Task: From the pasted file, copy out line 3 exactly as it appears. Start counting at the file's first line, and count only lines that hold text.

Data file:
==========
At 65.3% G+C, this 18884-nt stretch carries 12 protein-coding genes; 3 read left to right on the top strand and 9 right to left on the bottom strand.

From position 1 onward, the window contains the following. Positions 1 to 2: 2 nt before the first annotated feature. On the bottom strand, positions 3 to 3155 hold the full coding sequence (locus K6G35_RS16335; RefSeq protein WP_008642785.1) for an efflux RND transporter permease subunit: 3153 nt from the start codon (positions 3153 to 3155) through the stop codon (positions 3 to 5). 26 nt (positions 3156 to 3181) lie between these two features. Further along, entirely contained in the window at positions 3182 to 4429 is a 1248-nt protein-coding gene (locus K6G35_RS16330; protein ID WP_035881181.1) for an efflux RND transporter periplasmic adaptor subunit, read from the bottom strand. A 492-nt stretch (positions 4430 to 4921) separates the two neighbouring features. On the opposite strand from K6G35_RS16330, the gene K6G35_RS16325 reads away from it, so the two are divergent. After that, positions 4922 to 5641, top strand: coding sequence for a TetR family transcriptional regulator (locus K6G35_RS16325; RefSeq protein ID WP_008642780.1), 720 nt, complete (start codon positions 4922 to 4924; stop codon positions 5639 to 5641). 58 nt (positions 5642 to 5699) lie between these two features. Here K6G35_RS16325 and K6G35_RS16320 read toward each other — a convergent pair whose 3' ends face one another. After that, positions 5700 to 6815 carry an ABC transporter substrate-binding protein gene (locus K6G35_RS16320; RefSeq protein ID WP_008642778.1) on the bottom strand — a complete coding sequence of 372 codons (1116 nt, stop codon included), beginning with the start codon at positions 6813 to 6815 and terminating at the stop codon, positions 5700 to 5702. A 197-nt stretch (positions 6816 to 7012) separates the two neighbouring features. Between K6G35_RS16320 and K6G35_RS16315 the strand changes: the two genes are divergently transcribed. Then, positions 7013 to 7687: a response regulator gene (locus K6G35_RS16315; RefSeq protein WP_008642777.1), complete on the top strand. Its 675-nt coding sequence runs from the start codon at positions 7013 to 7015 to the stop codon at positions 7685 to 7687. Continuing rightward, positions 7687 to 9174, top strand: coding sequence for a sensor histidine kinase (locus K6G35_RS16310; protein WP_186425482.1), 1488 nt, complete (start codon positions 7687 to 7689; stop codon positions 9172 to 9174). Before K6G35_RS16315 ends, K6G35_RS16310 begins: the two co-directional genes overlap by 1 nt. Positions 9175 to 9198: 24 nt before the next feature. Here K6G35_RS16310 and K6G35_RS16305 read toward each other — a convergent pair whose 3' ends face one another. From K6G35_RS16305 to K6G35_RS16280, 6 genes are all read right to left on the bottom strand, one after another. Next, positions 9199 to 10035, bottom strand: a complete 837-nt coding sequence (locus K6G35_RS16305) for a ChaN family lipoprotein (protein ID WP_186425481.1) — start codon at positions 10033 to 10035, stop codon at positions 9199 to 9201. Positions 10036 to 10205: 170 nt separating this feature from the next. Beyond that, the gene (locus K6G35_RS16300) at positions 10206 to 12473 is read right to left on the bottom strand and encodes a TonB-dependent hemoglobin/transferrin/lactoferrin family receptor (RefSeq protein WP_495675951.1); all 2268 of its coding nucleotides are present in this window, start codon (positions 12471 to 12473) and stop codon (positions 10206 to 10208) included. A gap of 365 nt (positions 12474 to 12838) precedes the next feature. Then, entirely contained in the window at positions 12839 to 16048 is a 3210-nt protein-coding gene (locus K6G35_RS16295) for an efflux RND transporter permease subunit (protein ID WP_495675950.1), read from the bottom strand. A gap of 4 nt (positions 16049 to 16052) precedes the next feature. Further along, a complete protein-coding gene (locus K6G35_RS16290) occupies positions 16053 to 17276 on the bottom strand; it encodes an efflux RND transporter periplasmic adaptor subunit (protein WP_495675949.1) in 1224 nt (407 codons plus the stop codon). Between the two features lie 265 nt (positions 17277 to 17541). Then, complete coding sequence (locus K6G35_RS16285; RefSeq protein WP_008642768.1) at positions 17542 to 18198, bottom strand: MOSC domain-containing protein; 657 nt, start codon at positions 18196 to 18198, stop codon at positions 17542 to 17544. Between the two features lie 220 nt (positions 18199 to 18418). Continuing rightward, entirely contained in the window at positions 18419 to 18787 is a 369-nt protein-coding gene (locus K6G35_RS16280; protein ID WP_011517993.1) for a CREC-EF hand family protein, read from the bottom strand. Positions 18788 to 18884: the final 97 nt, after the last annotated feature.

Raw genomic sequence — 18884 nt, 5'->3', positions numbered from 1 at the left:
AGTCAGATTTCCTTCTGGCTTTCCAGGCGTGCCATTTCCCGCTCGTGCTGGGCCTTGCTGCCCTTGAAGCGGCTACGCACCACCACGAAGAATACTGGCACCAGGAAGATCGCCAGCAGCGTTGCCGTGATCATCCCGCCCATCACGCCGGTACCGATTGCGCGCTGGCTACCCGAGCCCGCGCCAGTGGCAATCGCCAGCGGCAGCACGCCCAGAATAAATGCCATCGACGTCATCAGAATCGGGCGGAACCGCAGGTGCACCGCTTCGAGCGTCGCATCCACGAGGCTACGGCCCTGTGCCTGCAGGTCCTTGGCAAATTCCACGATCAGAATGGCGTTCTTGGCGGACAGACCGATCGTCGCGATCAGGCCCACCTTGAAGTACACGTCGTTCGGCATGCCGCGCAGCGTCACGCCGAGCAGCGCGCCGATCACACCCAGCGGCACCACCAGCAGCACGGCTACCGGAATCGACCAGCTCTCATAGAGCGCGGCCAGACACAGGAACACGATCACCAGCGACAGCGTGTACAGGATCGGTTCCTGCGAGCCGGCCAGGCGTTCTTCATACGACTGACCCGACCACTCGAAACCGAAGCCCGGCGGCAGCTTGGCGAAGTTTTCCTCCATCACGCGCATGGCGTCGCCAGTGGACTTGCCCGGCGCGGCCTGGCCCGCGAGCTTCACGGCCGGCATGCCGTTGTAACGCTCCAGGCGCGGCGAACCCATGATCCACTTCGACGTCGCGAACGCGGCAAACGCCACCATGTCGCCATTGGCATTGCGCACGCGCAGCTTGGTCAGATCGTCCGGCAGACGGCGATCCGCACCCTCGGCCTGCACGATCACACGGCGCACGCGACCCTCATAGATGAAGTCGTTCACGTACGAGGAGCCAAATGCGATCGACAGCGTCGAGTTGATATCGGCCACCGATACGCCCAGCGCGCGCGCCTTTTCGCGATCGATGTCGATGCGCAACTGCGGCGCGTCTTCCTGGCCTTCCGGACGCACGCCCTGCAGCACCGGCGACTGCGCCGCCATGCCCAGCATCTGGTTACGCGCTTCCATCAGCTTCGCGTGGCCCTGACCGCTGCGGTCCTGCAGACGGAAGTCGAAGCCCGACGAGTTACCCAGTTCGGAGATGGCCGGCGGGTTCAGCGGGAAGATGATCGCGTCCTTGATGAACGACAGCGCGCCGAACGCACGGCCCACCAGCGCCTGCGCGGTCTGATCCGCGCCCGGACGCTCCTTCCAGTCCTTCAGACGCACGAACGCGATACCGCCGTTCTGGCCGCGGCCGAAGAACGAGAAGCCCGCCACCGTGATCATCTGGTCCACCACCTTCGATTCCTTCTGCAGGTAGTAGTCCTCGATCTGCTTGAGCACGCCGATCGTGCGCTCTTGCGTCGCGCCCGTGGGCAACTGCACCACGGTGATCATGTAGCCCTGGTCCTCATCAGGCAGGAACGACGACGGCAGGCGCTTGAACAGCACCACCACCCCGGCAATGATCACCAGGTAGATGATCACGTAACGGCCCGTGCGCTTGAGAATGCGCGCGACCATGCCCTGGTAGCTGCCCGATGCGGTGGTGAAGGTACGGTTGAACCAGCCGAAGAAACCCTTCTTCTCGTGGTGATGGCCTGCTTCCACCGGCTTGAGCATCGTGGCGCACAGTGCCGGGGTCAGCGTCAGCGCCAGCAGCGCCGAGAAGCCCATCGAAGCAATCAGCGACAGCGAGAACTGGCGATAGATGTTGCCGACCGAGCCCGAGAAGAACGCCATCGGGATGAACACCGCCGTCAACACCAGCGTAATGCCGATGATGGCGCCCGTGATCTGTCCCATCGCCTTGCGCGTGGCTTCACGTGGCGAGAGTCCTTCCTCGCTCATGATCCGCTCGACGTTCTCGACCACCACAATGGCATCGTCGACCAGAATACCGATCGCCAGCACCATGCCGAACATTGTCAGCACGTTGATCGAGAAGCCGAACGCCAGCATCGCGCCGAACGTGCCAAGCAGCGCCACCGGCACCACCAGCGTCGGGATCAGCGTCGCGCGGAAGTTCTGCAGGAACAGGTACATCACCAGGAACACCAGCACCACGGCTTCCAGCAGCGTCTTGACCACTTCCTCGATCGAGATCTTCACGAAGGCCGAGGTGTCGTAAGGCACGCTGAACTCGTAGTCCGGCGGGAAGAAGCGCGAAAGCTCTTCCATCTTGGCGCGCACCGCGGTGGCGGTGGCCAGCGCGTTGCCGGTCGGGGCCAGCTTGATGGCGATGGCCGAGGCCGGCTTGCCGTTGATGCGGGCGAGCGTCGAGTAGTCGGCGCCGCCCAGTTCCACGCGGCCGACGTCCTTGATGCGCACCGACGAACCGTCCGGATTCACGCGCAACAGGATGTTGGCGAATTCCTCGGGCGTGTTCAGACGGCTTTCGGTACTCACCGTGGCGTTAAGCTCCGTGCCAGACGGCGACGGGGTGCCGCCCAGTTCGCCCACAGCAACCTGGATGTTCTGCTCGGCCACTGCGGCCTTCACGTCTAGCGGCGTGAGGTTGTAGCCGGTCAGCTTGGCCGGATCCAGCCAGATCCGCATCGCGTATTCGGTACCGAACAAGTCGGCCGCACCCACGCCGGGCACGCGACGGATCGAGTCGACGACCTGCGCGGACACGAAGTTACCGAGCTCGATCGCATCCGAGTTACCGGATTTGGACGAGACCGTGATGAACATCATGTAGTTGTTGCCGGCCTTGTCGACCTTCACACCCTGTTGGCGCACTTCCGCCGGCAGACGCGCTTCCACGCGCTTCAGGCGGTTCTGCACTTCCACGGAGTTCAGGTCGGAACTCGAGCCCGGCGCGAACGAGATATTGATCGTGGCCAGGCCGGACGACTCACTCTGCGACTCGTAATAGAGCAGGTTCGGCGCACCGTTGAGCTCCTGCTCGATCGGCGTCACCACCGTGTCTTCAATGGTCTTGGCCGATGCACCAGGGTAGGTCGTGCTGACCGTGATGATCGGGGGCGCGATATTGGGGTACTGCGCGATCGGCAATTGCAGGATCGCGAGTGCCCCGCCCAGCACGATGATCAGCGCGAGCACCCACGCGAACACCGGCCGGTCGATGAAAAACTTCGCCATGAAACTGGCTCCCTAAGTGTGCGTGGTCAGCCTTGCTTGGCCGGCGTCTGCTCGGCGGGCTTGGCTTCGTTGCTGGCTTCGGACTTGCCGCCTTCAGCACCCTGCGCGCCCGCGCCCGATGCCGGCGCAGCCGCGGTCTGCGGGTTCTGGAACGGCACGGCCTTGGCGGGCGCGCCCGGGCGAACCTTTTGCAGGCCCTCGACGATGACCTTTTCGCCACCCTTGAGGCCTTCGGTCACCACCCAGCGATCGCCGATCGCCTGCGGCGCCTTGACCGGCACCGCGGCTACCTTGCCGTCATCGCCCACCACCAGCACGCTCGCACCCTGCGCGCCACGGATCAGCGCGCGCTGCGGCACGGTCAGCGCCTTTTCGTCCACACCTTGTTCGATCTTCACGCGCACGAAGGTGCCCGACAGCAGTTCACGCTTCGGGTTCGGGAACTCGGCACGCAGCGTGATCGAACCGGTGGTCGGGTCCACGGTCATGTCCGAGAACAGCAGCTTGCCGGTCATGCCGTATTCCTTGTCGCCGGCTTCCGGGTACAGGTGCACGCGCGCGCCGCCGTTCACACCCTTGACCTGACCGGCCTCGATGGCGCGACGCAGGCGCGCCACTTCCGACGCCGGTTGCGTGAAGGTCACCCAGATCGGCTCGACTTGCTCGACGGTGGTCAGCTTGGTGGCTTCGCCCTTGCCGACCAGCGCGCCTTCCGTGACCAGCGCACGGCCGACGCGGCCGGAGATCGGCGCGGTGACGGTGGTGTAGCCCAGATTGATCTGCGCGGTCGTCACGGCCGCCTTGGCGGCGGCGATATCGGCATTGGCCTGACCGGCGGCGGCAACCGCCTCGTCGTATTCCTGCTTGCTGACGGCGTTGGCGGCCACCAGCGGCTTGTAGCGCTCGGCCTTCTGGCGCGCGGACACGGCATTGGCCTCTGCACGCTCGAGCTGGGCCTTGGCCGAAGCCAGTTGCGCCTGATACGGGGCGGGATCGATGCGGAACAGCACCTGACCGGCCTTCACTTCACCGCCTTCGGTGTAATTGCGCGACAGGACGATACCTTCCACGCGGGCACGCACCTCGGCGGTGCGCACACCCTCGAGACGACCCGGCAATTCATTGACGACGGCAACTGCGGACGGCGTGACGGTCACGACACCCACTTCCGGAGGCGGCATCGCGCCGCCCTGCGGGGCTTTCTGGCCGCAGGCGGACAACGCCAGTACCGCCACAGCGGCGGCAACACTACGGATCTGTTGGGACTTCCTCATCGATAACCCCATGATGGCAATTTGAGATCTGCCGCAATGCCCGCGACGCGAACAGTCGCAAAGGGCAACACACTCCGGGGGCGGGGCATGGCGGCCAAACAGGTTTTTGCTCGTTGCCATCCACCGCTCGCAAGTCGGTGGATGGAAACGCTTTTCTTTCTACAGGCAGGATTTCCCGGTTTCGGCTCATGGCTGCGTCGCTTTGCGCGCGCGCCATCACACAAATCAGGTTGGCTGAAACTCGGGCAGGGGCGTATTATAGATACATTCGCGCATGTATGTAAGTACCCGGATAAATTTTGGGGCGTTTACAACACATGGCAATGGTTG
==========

Raw genomic sequence — 18884 nt, 5'->3', positions numbered from 1 at the left: